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Free Content Cost comparison of wirelessly vs. directly observed therapy for adherence confirmation in anti-tuberculosis treatment

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Abstract:

SETTING: A US clinic treating patients entering the continuation phase of treatment for Mycobacterium tuberculosis.

OBJECTIVE: To compare the costs of direct confirmation of treatment using wirelessly observed therapy (WOT) vs. standard of care utilizing World Health Organization-recommended 7-day and 3-day directly observed therapy (DOT).

DESIGN: A model was created comparing the costs between the two types of DOT and WOT, using data from public sources of treatment, personnel costs, patient spending, and interview responses. The model considered public health facility's cost-to-treat and patient's cost-to-be-treated. Cost drivers for M. tuberculosis treatment monitoring were identified, and four univariate sensitivity analyses were conducted on selected variables.

RESULTS: The cost of WOT was estimated to be 36% of 7-day DOT, and 71% of 3-day DOT in public health facility's cost-to-treat. The patient's cost-to-be-treated with WOT was estimated to be 4% of 7-day DOT and 8% of 3-day DOT. Sensitivity analyses indicated that WOT was likely to provide immediate cost savings over a range of WOT costs, time spent on WOT monitoring, WOT-related treatment failure rates and clinician compensations.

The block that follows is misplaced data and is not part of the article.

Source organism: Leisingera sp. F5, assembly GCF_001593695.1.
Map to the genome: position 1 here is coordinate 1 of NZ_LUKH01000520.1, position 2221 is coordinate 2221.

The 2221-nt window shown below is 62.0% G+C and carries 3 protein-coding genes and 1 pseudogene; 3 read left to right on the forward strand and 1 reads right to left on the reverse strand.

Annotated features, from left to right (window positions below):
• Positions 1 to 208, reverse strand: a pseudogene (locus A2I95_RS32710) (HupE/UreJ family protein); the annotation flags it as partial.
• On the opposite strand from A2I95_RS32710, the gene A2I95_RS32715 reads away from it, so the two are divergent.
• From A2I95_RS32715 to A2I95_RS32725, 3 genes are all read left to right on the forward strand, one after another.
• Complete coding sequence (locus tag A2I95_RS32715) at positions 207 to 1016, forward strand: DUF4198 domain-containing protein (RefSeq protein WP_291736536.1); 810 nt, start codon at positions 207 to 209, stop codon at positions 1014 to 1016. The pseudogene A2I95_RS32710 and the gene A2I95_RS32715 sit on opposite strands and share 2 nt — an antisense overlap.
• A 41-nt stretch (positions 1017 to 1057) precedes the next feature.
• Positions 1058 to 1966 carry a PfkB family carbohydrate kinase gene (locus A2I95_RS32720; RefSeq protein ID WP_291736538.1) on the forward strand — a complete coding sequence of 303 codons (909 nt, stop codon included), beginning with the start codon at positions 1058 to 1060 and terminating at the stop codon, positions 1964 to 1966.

CONCLUSION: Under several potential cost scenarios, the immediate cost of M. tuberculosis treatment by WOT appears to be substantially less than DOT. Further WOT development for M. tuberculosis treatment appears warranted.

Keywords: adherence confirmation; continuation phase; cost comparison; directly observed therapy; tuberculosis

Document Type: Research Article

DOI: https://doi.org/10.5588/ijtld.11.0868

Affiliations: Proteus Digital Health, Inc, Redwood City, California, USA

Publication date: 2012-11-01

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  • The International Journal of Tuberculosis and Lung Disease publishes articles on all aspects of lung health, including public health-related issues such as training programmes, cost-benefit analysis, legislation, epidemiology, intervention studies and health systems research. The IJTLD is dedicated to the continuing education of physicians and health personnel and the dissemination of information on tuberculosis and lung health world-wide.

    Certain IJTLD articles are selected for translation into French, Spanish, Chinese or Russian. They are available on the Union website

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